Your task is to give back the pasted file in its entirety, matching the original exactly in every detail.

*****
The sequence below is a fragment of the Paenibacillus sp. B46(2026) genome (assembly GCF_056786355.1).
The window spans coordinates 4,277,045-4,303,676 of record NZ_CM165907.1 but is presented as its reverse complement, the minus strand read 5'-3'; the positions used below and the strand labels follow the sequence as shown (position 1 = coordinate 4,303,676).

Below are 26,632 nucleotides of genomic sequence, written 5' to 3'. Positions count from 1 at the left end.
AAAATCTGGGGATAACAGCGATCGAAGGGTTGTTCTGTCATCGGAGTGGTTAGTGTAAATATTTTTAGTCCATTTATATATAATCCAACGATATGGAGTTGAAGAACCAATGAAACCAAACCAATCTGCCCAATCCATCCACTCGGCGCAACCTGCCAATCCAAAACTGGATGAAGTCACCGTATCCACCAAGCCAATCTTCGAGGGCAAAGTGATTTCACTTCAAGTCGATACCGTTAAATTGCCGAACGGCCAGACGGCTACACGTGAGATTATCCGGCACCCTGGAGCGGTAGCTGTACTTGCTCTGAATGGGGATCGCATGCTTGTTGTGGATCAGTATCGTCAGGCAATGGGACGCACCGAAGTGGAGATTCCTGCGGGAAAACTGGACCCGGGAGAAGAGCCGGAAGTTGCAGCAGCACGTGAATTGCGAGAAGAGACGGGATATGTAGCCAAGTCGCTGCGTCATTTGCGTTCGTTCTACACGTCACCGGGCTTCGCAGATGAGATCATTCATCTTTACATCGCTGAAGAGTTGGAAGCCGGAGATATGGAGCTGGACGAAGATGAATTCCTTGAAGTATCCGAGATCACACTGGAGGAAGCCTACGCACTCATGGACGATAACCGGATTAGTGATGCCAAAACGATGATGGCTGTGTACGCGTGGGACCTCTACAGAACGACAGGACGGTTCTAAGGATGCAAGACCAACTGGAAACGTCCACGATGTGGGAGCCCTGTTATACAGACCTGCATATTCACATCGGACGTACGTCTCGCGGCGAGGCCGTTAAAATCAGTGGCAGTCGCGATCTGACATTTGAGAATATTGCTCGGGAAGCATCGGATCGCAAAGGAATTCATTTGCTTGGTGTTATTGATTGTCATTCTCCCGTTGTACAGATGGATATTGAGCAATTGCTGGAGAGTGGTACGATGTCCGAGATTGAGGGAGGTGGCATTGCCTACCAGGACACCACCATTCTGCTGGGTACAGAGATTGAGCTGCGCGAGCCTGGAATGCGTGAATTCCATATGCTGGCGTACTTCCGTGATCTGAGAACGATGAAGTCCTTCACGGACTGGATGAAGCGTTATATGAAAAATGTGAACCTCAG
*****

The sequence below is a fragment of the Paenibacillus sp. B46(2026) genome (assembly GCF_056786355.1).
The window spans coordinates 4,277,045-4,303,676 of record NZ_CM165907.1 but is presented as its reverse complement, the minus strand read 5'-3'; the positions used below and the strand labels follow the sequence as shown (position 1 = coordinate 4,303,676).

Below are 26,632 nucleotides of genomic sequence, written 5' to 3'. Positions count from 1 at the left end.
AAAATCTGGGGATAACAGCGATCGAAGGGTTGTTCTGTCATCGGAGTGGTTAGTGTAAATATTTTTAGTCCATTTATATATAATCCAACGATATGGAGTTGAAGAACCAATGAAACCAAACCAATCTGCCCAATCCATCCACTCGGCGCAACCTGCCAATCCAAAACTGGATGAAGTCACCGTATCCACCAAGCCAATCTTCGAGGGCAAAGTGATTTCACTTCAAGTCGATACCGTTAAATTGCCGAACGGCCAGACGGCTACACGTGAGATTATCCGGCACCCTGGAGCGGTAGCTGTACTTGCTCTGAATGGGGATCGCATGCTTGTTGTGGATCAGTATCGTCAGGCAATGGGACGCACCGAAGTGGAGATTCCTGCGGGAAAACTGGACCCGGGAGAAGAGCCGGAAGTTGCAGCAGCACGTGAATTGCGAGAAGAGACGGGATATGTAGCCAAGTCGCTGCGTCATTTGCGTTCGTTCTACACGTCACCGGGCTTCGCAGATGAGATCATTCATCTTTACATCGCTGAAGAGTTGGAAGCCGGAGATATGGAGCTGGACGAAGATGAATTCCTTGAAGTATCCGAGATCACACTGGAGGAAGCCTACGCACTCATGGACGATAACCGGATTAGTGATGCCAAAACGATGATGGCTGTGTACGCGTGGGACCTCTACAGAACGACAGGACGGTTCTAAGGATGCAAGACCAACTGGAAACGTCCACGATGTGGGAGCCCTGTTATACAGACCTGCATATTCACATCGGACGTACGTCTCGCGGCGAGGCCGTTAAAATCAGTGGCAGTCGCGATCTGACATTTGAGAATATTGCTCGGGAAGCATCGGATCGCAAAGGAATTCATTTGCTTGGTGTTATTGATTGTCATTCTCCCGTTGTACAGATGGATATTGAGCAATTGCTGGAGAGTGGTACGATGTCCGAGATTGAGGGAGGTGGCATTGCCTACCAGGACACCACCATTCTGCTGGGTACAGAGATTGAGCTGCGCGAGCCTGGAATGCGTGAATTCCATATGCTGGCGTACTTCCGTGATCTGAGAACGATGAAGTCCTTCACGGACTGGATGAAGCGTTATATGAAAAATGTGAACCTCAG